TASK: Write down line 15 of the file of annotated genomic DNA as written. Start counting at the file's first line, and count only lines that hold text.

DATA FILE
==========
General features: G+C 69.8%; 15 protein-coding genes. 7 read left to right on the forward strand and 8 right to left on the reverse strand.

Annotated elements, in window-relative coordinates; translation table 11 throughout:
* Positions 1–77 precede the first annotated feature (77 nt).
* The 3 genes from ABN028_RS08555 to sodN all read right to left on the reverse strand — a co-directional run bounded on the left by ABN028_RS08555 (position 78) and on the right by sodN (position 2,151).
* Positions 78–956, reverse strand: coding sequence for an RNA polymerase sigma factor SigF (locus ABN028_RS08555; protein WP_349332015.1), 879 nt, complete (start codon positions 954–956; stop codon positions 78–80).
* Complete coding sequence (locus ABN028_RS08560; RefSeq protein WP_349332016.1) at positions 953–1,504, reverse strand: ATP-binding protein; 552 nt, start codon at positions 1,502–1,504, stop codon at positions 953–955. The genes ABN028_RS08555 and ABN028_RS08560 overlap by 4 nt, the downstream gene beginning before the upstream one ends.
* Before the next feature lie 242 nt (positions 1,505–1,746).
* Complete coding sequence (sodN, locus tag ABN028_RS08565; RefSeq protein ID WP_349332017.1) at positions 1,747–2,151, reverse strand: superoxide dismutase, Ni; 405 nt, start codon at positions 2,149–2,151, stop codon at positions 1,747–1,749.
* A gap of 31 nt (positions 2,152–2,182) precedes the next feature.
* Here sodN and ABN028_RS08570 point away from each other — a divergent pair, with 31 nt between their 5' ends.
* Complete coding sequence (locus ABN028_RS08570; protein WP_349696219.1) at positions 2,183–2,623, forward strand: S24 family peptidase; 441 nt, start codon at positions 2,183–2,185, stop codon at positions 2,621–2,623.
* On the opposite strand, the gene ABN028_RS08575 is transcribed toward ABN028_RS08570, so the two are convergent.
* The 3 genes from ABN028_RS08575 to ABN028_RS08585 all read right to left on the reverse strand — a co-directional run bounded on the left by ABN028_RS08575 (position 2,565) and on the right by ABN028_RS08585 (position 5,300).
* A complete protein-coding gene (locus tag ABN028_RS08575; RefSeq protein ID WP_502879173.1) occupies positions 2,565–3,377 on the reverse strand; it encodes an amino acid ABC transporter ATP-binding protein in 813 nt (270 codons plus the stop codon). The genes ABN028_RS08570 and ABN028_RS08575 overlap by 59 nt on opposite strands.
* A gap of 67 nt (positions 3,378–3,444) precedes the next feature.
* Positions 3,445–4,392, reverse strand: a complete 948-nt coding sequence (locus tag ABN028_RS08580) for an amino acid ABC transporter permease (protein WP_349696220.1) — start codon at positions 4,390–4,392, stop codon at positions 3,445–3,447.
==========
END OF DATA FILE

* A gap of 67 nt (positions 3,378–3,444) precedes the next feature.